Agility: Organisational Learning & Change

Cockburn, Darren Brian (2006) Agility: Organisational Learning & Change. [Dissertation (University of Nottingham only)] (Unpublished)

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The concept of agility has recently emerged as an important way of framing the strategic challenges facing organisations in the twenty-first century. Continuous change is the only guaranteed constant and we must embrace it to remain competitive. Being agile is about being well positioned to respond to opportunities and issues quickly.

Many customers are demanding bespoke solutions (mass customisation) rather than static products at low prices (mass production). Fixed product structures perish within our uncertain environment and organisations need to leverage a flexible product portfolio, which can be configured to deliver bespoke solutions to customers at high speed and low cost. This approach to delivering solutions can also be used to exploit new opportunities in the market and obtain a first mover advantage.

It requires considerable effort and change to make an organisation more agile. Not all organisations and academics share a common definition of agility. The definition provided from Goldman et al (1995) will serve as a baseline for the research:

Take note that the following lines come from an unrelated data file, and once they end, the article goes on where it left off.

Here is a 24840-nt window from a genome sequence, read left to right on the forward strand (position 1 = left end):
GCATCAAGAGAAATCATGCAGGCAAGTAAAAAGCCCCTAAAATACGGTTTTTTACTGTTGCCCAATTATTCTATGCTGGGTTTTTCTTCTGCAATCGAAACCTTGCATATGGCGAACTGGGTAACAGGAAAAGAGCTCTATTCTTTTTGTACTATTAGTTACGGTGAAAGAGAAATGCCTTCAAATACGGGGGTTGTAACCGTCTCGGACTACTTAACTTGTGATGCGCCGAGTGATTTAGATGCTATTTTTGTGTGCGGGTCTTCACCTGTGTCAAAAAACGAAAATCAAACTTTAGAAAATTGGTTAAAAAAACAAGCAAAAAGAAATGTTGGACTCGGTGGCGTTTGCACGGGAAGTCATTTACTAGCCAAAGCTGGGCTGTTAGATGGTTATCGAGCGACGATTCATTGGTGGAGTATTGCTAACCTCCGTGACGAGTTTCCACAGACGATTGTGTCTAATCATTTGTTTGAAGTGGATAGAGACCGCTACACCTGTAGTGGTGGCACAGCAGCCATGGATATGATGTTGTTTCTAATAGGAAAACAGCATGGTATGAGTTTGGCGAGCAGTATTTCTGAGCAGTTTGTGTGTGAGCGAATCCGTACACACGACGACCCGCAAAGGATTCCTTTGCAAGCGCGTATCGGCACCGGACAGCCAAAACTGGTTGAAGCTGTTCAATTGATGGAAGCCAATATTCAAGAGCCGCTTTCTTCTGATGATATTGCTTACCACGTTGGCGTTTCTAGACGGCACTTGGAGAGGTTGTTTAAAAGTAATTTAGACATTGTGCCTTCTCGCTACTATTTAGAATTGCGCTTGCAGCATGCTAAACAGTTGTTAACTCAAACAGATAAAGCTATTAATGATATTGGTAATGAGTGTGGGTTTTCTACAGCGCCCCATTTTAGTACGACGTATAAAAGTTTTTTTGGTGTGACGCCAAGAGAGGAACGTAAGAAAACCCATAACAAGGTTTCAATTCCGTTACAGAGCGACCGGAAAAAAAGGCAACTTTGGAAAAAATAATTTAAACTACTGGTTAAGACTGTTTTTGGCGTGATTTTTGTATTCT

For a company, to be agile is to be capable of operating profitably in a competitive environment of continually, and unpredictably, changing customer opportunities.

This report presents two original frameworks covering organisational agility, which are the result of an extensive review of related literature. These are then refined through empirical research within Experian, which is a global information solutions organisation. The frameworks are combined to form a single framework that represents the best of literature and practice. The current state and recommended future state within Experian are defined from an agility standpoint. Finally, conclusions are drawn that examine the extent to which agility is a new and useful concept and an alternative definition is proposed.

Item Type: Dissertation (University of Nottingham only)
Depositing User: EP, Services
Date Deposited: 02 Aug 2006
Last Modified: 22 Oct 2016 23:11

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